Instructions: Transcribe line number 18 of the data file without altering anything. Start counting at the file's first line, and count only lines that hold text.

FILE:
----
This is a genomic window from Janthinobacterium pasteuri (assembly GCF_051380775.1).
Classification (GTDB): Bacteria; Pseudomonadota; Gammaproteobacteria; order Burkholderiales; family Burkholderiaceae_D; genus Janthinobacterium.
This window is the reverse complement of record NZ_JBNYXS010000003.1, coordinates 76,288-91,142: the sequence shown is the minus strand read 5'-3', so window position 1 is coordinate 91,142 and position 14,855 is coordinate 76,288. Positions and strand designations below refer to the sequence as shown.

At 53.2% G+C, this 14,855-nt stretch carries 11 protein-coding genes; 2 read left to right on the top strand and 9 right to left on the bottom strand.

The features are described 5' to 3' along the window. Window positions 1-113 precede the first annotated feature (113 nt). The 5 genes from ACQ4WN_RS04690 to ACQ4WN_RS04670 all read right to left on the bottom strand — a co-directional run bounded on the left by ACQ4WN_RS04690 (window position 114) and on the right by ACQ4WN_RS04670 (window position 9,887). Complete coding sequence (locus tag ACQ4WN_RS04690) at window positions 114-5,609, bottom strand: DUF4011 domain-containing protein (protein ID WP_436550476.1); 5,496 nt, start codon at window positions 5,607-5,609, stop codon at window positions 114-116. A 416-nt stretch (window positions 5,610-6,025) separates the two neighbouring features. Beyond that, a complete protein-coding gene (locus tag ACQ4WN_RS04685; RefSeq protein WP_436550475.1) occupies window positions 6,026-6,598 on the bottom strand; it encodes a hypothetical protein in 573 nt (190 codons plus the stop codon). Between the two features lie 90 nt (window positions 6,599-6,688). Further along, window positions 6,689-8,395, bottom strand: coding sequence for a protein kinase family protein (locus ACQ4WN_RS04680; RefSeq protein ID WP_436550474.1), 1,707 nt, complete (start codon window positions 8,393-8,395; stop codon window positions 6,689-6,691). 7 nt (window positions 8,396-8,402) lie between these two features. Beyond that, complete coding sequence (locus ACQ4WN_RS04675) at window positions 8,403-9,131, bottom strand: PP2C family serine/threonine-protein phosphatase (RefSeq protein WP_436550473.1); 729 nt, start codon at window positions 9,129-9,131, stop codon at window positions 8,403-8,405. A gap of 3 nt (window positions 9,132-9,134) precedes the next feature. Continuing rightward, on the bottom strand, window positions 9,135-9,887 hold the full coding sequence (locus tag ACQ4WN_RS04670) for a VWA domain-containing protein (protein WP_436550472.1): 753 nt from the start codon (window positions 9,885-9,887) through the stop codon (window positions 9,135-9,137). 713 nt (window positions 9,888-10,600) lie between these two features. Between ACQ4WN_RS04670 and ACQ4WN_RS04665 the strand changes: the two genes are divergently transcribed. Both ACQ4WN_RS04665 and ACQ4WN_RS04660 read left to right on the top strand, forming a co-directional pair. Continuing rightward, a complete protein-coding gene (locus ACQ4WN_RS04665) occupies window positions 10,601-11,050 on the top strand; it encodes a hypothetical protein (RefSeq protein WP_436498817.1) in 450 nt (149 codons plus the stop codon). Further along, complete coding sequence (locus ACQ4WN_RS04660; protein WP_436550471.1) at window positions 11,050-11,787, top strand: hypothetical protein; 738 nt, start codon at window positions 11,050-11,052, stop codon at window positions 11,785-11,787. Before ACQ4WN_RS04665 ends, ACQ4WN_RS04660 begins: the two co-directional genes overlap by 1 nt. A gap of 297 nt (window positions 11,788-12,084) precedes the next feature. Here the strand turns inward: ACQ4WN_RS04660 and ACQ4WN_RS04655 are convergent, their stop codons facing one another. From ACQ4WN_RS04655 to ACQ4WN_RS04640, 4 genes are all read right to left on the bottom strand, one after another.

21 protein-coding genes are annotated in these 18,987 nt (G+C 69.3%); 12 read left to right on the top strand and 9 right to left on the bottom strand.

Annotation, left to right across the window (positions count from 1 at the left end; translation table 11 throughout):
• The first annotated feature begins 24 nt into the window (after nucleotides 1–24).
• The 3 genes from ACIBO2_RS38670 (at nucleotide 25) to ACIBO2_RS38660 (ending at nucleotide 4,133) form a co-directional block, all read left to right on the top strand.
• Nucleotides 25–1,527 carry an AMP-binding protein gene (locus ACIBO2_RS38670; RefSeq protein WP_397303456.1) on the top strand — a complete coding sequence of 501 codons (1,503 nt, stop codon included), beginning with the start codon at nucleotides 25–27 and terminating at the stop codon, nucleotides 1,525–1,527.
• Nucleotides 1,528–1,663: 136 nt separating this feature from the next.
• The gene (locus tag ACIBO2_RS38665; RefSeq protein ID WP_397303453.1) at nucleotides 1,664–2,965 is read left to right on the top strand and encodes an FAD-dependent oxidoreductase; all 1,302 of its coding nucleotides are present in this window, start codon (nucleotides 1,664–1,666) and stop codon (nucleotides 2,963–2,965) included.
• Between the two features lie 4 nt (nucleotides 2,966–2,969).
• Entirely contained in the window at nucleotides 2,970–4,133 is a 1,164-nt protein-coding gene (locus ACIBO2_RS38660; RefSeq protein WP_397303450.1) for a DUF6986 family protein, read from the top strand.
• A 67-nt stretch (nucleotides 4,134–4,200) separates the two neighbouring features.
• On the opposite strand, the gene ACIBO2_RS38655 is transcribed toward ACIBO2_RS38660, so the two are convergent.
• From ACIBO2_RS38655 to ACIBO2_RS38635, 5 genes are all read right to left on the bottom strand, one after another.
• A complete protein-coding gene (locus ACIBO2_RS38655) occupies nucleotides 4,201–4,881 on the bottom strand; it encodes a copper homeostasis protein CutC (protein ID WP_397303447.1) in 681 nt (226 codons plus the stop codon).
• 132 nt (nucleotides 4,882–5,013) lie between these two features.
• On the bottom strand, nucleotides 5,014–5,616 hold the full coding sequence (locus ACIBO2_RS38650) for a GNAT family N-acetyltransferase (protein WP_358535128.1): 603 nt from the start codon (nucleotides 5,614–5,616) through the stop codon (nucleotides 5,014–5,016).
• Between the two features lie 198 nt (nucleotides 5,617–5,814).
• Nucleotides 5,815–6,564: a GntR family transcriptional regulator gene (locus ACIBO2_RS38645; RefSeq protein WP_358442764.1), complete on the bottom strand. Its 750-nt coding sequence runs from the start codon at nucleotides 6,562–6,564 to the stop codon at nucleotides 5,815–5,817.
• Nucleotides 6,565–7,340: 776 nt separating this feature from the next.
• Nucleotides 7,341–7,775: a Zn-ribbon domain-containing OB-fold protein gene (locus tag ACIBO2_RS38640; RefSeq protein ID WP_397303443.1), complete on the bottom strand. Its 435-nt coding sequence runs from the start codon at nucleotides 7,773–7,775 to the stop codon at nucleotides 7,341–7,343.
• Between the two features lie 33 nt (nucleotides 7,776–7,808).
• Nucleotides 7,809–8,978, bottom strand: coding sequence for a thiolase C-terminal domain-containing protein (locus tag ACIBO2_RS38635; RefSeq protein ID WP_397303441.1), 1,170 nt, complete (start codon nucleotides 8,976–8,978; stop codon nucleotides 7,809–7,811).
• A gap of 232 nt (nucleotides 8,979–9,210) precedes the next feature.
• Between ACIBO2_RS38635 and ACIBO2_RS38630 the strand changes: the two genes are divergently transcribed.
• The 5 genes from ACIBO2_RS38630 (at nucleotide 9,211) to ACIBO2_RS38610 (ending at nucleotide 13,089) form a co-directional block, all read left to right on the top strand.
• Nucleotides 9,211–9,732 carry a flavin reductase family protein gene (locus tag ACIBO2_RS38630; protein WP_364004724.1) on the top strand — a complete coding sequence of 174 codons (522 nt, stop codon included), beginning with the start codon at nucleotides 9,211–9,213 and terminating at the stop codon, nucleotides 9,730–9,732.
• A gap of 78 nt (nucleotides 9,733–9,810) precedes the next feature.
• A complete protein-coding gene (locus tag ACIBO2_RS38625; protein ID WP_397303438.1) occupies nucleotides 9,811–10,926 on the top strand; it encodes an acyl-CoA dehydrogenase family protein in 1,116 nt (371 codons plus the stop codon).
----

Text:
• A complete protein-coding gene (locus ACIBO2_RS38655) occupies nucleotides 4,201–4,881 on the bottom strand; it encodes a copper homeostasis protein CutC (protein ID WP_397303447.1) in 681 nt (226 codons plus the stop codon).